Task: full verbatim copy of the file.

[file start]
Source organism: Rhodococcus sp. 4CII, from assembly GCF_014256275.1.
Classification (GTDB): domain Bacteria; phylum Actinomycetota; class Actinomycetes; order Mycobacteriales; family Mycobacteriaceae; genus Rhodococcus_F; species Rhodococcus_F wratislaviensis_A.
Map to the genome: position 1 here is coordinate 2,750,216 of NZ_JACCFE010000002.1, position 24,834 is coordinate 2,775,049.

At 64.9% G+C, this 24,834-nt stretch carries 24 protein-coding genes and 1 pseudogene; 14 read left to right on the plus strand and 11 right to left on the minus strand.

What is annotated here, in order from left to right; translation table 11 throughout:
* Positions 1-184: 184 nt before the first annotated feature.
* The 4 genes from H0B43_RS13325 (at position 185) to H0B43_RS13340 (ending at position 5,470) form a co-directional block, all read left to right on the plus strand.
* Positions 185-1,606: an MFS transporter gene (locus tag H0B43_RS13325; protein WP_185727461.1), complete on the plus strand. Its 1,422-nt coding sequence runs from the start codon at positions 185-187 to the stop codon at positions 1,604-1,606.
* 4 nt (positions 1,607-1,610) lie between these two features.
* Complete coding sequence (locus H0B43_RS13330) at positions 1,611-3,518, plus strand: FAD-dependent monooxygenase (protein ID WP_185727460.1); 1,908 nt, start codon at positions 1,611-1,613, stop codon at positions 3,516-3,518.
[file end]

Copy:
Source organism: Rhodococcus sp. 4CII, from assembly GCF_014256275.1.
Classification (GTDB): domain Bacteria; phylum Actinomycetota; class Actinomycetes; order Mycobacteriales; family Mycobacteriaceae; genus Rhodococcus_F; species Rhodococcus_F wratislaviensis_A.
Map to the genome: position 1 here is coordinate 2,750,216 of NZ_JACCFE010000002.1, position 24,834 is coordinate 2,775,049.

At 64.9% G+C, this 24,834-nt stretch carries 24 protein-coding genes and 1 pseudogene; 14 read left to right on the plus strand and 11 right to left on the minus strand.

What is annotated here, in order from left to right; translation table 11 throughout:
* Positions 1-184: 184 nt before the first annotated feature.
* The 4 genes from H0B43_RS13325 (at position 185) to H0B43_RS13340 (ending at position 5,470) form a co-directional block, all read left to right on the plus strand.
* Positions 185-1,606: an MFS transporter gene (locus tag H0B43_RS13325; protein WP_185727461.1), complete on the plus strand. Its 1,422-nt coding sequence runs from the start codon at positions 185-187 to the stop codon at positions 1,604-1,606.
* 4 nt (positions 1,607-1,610) lie between these two features.
* Complete coding sequence (locus H0B43_RS13330) at positions 1,611-3,518, plus strand: FAD-dependent monooxygenase (protein ID WP_185727460.1); 1,908 nt, start codon at positions 1,611-1,613, stop codon at positions 3,516-3,518.